Imagery by Stephen A’Court.

The Royal New Zealand Ballet is back with another series of four ballets to warm you up this winter. Celebrating the power and possibility of dance, these four ballets range from the classic to the experimental, a wonderful tableau that accurately sums up the RZNB’s 70th anniversary.

Opening the show is George Balanchine’s Serenade, staged by Rebecca Metzger. 89 years after it was first staged, this iconic ballet is performed to Tchaikovsky’s Serenade, and is a quintessential example of Balanchine ballet with long lines, strong and structured performance and beautiful stage patterns. Though plotless, this large cast ballet (20+ performers) floats between duos, triplets and larger group pieces; an admirable show of timing and composition.

The premiere of Moss Te Ururangi Patterson’s Te Ao Mārama is a triumph in performance and a deeply powerful work, imbued with implicit Māori identity – it’s the first Māori ballet I’ve ever seen but I sincerely hope not my last. A solo shirtless performer on stage moves to the sound of taonga pūoro (Ariana Tikao), alongside a undercurrent thrum of electric sonic guitar (Shayne Carter), before being joined by fourteen other male performers for a group work that folds and unfolds through identity, gender and consciousness. This work is spectacular; with a full segment with no music, only the sounds of the performers’ footfalls and breathing, and culminating in a full haka.

Annabelle Lopez Ochoa’s Requiem for a Rose opens with a single dancer onstage (Soloist Kirby Selchow), dressed entirely in nude fabric, holding a rose in her mouth. Her angular, sharp dancing draws in the other performers, both male and female alike, all wearing bright red skirts that flutter about them like flower petals. The romance is interwoven throughout the piece as the dancers couple up and fall apart again – 1000 love stories all at once. With all performers wearing the same things (nude shirts on the women), gender slips away, decoupling this dance from the heterotopic ballet we all know so well, to a world where roles are shared and people of all genders are partnered together.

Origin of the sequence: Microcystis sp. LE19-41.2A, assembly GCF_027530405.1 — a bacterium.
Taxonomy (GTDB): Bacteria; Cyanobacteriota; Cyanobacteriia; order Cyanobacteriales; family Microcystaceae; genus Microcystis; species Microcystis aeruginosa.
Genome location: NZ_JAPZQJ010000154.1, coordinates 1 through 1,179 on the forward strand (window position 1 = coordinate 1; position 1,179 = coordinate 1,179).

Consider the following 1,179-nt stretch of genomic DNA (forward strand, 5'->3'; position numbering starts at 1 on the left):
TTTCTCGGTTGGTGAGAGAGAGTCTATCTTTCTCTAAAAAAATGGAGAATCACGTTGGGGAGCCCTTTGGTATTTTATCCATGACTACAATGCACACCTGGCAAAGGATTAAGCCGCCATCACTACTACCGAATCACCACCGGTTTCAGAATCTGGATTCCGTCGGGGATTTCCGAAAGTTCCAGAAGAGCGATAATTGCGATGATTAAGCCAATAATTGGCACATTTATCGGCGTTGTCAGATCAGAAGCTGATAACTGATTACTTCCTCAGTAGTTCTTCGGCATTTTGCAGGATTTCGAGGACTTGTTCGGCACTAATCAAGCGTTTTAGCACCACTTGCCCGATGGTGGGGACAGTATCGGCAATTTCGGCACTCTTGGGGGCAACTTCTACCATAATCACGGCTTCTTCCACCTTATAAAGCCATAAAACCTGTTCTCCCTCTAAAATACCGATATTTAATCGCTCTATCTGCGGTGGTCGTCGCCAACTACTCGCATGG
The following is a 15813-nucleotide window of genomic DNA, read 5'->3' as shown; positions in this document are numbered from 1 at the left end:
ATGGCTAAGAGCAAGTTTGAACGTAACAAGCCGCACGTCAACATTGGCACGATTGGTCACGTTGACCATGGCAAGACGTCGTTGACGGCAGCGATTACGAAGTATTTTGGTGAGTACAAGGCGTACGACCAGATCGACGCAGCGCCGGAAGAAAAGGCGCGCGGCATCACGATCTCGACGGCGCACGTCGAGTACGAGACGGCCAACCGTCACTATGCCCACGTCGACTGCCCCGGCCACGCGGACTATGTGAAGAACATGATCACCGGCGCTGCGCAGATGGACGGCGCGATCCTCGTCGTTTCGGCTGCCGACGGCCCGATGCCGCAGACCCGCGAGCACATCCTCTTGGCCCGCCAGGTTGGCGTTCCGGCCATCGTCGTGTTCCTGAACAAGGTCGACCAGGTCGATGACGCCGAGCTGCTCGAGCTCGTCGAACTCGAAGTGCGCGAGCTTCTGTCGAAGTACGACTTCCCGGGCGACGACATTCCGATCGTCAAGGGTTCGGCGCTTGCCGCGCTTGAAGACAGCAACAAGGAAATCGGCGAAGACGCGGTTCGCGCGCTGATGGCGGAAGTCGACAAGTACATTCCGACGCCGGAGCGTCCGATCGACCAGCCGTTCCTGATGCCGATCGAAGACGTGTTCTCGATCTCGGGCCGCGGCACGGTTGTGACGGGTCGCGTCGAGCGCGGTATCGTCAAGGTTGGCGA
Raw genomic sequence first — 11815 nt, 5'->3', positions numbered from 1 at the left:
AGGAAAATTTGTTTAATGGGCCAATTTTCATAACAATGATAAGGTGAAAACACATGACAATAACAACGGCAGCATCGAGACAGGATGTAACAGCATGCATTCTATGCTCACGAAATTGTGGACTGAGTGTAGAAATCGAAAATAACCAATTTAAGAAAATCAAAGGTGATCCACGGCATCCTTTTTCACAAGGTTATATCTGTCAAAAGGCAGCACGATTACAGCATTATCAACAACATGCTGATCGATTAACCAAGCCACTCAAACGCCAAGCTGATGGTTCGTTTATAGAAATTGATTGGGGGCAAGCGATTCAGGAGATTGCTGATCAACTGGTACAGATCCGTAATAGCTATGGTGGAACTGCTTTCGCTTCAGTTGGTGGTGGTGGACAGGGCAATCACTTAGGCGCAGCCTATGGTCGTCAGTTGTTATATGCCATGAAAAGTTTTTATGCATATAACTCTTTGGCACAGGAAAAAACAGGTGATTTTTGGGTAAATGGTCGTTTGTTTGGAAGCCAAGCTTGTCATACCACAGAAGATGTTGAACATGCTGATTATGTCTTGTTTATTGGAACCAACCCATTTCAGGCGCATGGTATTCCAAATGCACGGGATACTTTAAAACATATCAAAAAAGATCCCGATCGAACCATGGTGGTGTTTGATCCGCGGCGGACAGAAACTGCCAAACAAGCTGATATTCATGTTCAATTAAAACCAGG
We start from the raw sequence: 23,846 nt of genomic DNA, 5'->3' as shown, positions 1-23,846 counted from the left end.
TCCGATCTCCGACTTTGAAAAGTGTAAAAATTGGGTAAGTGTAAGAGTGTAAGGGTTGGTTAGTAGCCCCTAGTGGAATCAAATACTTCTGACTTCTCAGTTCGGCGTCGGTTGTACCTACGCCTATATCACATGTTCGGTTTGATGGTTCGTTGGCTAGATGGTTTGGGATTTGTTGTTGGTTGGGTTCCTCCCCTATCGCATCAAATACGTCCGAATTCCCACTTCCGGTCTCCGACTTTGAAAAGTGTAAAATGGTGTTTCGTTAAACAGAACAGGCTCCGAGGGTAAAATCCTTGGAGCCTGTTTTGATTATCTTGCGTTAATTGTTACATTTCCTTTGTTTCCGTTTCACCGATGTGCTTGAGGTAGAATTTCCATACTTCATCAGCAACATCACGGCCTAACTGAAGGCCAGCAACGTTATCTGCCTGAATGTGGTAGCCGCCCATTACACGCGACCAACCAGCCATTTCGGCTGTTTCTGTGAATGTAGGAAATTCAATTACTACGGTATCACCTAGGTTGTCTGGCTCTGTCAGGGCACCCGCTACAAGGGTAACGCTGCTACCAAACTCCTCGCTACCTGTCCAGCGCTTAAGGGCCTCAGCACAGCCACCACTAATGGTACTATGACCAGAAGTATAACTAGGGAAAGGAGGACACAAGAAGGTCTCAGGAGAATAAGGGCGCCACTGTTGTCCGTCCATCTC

The night closes with a monumental piece of staging in Alice Topp’s Logos. Set to the works of my favourite composer, Ludovico Einaudi, this series of trios and duets explore heavy emotions and brutal intimacy; with daring holds, leaps and balances – as smoke builds up behind a plastic curtain at the back of the stage everything feels on a knife’s edge. Until, there is a release – the plastic curtain drops to the stage, smoke billowing out towards the audience and around the final pair of dancers (Ana Gallardo Lobaina & Matthew Slattery), like ragged storm clouds in the sky. Rain falls from the ceiling, drenching the two performers, and they move together, deeply intimate, a heavier pastiche of a scene from a rom-com. This moment is a masterwork of an ending to a very strong programme.

As we move through the RNZB’s 70th year, I continue to enjoy the company pulling away from ballet’s very heterosexual Eurocentric roots to something that’s much more interesting and far more reminiscent of the human experience – queering dance, decoupling the works from their colonialist ideals in passionate, moving ways – it’s very welcome, and I hope it continues.